Pursuant to the recently enacted New Mexico HB 201 (2012) An Act Relating to Geothermal Resources; Providing for ground water to qualify as a geothermal resource, which modified the Geothermal Resources Conservation Act, no permit from the NMOSE is required for the drilling of geothermal wells where the resource (water being pumped and re-injected) is greater than 250 degrees Fahrenheit. However, developers engaging in such projects must still undergo the Impairment Analysis Process:
before subsequently initiating the Drilling and Well Development:

19-NM-a.5 to 19-NM-a.7 – Does the Project Require Consumptive Use of Water

Where the resource (water) is 250 degrees Fahrenheit or less, the developer should next determine whether the project requires consumptive use of water. For water access including the drilling of exploratory or other water wells with no consumptive use, developers may apply for the permit outlined in Permit to Drill a Well with No Consumptive Use of Water:
. In addition to the drilling permit (for no consumptive use), developers will need to provide the New Mexico Office of the State Engineer (NMOSE) with enough information so that the NMOSE can conduct an impairment analysis and determine whether a water replacement plan is necessary. The process is described in Impairment Analysis Process:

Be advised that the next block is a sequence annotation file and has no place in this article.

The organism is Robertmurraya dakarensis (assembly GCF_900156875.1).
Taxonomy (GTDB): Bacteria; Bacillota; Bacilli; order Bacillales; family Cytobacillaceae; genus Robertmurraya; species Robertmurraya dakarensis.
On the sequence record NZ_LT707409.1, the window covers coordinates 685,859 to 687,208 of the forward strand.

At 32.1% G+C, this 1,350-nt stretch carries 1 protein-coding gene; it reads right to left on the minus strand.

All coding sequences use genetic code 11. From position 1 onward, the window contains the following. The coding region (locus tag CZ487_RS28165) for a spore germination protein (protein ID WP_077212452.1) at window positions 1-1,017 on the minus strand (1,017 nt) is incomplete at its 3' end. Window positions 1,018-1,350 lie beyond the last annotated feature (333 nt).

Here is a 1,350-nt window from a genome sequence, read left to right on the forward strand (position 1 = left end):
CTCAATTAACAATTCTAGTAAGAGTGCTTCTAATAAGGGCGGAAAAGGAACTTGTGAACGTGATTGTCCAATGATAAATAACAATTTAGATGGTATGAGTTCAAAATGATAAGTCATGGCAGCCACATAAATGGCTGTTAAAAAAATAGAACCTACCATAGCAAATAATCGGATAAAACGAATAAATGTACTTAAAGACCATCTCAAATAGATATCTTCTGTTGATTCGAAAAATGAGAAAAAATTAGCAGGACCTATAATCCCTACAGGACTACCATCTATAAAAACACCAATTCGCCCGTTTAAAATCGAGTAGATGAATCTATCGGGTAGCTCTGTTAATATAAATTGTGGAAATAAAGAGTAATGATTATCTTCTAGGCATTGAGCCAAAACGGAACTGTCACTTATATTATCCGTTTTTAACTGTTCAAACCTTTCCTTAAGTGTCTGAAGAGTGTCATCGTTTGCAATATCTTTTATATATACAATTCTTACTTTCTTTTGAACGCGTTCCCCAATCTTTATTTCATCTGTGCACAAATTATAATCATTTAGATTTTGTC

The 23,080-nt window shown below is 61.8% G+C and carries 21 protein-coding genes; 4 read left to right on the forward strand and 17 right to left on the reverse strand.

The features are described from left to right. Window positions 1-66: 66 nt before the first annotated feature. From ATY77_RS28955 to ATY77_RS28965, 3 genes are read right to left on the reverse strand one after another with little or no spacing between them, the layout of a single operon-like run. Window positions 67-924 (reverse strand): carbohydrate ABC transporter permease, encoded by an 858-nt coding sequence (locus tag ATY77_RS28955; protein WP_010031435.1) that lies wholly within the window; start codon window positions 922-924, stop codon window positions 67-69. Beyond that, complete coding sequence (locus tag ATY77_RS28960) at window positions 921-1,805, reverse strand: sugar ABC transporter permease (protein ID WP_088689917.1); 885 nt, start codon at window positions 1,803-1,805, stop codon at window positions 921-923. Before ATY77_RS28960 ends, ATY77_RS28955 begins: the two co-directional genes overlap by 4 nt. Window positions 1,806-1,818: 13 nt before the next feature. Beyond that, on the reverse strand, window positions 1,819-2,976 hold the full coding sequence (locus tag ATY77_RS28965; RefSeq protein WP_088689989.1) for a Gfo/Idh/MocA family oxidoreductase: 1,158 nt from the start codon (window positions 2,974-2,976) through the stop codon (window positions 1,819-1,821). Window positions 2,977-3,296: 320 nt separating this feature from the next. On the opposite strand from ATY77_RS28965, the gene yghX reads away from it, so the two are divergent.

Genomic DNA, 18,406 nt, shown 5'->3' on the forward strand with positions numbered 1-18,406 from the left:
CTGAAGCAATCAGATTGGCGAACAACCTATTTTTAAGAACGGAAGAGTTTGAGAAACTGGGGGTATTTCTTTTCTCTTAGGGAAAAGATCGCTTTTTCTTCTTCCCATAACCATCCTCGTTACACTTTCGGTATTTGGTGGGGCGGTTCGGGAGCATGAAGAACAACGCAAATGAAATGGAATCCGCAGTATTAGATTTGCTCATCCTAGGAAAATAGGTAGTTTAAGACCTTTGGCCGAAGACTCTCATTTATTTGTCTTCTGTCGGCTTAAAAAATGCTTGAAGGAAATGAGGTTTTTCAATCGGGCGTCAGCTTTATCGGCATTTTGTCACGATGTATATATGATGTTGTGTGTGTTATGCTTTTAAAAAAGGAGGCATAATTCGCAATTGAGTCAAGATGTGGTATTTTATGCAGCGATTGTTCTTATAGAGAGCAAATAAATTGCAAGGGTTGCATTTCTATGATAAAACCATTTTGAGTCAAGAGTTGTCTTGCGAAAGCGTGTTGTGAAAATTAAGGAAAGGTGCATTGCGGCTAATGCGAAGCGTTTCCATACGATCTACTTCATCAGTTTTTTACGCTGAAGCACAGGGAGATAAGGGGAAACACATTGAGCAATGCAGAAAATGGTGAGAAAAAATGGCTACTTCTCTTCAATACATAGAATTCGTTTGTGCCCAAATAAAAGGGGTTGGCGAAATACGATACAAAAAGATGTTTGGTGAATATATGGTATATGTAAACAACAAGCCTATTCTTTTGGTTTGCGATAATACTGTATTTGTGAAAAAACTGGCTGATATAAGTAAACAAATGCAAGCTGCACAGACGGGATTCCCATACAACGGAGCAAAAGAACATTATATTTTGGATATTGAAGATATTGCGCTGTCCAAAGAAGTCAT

. Developers may choose to initiate either process first or both processes simultaneously. In any case, developers must complete the impairment process prior to commencement of operations. Where the project does require consumptive use of water, the developer must engage in additional considerations.

19-NM-a.8 – Locate Source of Water Supply

The developer, with the assistance of a water engineer/consultant, must locate an appropriate source of water supply based on the project’s water requirement. At this point in the considerations, the water need is assumed to be extrinsic to the water directly involved in the geothermal wells (i.e., cooling water, water used for dust suppression, etc.)